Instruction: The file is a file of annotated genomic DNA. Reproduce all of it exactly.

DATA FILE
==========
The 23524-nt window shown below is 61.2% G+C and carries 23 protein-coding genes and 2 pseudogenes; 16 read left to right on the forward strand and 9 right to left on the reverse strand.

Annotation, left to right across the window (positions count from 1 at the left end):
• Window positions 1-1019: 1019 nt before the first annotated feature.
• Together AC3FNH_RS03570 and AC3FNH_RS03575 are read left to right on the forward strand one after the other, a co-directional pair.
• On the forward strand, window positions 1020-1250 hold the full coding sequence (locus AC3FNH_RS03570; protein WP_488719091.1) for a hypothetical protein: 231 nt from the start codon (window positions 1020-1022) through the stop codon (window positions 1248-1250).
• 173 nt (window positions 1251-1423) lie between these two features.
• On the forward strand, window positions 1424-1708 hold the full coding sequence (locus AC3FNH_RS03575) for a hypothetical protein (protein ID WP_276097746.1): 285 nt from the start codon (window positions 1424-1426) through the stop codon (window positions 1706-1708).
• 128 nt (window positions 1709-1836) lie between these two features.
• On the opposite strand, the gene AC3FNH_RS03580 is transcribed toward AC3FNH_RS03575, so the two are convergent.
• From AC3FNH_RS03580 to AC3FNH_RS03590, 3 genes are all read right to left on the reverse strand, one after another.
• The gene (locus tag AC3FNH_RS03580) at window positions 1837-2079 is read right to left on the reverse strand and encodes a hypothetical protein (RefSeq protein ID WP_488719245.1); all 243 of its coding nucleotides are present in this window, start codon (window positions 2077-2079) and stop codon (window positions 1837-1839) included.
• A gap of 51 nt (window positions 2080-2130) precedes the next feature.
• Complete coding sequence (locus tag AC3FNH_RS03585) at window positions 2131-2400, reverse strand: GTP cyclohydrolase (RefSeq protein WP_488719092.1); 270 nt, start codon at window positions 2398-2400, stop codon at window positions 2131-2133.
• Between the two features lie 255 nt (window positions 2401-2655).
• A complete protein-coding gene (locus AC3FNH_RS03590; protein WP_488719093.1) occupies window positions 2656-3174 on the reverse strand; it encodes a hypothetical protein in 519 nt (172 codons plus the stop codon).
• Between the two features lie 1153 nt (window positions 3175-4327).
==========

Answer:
The 23524-nt window shown below is 61.2% G+C and carries 23 protein-coding genes and 2 pseudogenes; 16 read left to right on the forward strand and 9 right to left on the reverse strand.

Annotation, left to right across the window (positions count from 1 at the left end):
• Window positions 1-1019: 1019 nt before the first annotated feature.
• Together AC3FNH_RS03570 and AC3FNH_RS03575 are read left to right on the forward strand one after the other, a co-directional pair.
• On the forward strand, window positions 1020-1250 hold the full coding sequence (locus AC3FNH_RS03570; protein WP_488719091.1) for a hypothetical protein: 231 nt from the start codon (window positions 1020-1022) through the stop codon (window positions 1248-1250).
• 173 nt (window positions 1251-1423) lie between these two features.
• On the forward strand, window positions 1424-1708 hold the full coding sequence (locus AC3FNH_RS03575) for a hypothetical protein (protein ID WP_276097746.1): 285 nt from the start codon (window positions 1424-1426) through the stop codon (window positions 1706-1708).
• 128 nt (window positions 1709-1836) lie between these two features.
• On the opposite strand, the gene AC3FNH_RS03580 is transcribed toward AC3FNH_RS03575, so the two are convergent.
• From AC3FNH_RS03580 to AC3FNH_RS03590, 3 genes are all read right to left on the reverse strand, one after another.
• The gene (locus tag AC3FNH_RS03580) at window positions 1837-2079 is read right to left on the reverse strand and encodes a hypothetical protein (RefSeq protein ID WP_488719245.1); all 243 of its coding nucleotides are present in this window, start codon (window positions 2077-2079) and stop codon (window positions 1837-1839) included.
• A gap of 51 nt (window positions 2080-2130) precedes the next feature.
• Complete coding sequence (locus tag AC3FNH_RS03585) at window positions 2131-2400, reverse strand: GTP cyclohydrolase (RefSeq protein WP_488719092.1); 270 nt, start codon at window positions 2398-2400, stop codon at window positions 2131-2133.
• Between the two features lie 255 nt (window positions 2401-2655).
• A complete protein-coding gene (locus AC3FNH_RS03590; protein WP_488719093.1) occupies window positions 2656-3174 on the reverse strand; it encodes a hypothetical protein in 519 nt (172 codons plus the stop codon).
• Between the two features lie 1153 nt (window positions 3175-4327).